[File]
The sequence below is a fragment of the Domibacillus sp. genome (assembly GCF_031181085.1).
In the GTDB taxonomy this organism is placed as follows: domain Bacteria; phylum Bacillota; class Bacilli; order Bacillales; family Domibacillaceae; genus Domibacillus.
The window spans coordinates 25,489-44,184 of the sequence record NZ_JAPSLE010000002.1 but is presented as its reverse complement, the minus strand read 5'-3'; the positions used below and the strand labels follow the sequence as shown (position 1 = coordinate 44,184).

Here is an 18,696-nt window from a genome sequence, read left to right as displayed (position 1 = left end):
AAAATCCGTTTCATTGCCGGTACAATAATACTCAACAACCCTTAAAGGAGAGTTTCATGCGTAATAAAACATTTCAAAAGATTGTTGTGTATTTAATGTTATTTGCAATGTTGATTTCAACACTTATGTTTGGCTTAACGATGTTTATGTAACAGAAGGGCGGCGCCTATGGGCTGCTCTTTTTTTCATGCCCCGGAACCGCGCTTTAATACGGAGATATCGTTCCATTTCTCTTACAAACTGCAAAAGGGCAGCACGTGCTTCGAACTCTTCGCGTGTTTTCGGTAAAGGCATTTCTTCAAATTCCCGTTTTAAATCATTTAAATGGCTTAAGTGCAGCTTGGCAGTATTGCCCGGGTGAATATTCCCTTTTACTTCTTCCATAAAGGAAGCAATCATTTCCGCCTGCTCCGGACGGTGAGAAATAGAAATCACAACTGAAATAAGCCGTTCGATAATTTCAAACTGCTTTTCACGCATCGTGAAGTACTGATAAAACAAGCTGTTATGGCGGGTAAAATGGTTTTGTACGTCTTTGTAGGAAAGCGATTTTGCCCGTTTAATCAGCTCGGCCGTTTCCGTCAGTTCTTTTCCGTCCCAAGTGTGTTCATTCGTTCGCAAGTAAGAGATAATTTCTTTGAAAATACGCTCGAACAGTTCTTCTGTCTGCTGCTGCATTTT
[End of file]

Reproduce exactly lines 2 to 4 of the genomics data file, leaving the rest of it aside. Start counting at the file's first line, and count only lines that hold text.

In the GTDB taxonomy this organism is placed as follows: domain Bacteria; phylum Bacillota; class Bacilli; order Bacillales; family Domibacillaceae; genus Domibacillus.
The window spans coordinates 25,489-44,184 of the sequence record NZ_JAPSLE010000002.1 but is presented as its reverse complement, the minus strand read 5'-3'; the positions used below and the strand labels follow the sequence as shown (position 1 = coordinate 44,184).

Here is an 18,696-nt window from a genome sequence, read left to right as displayed (position 1 = left end):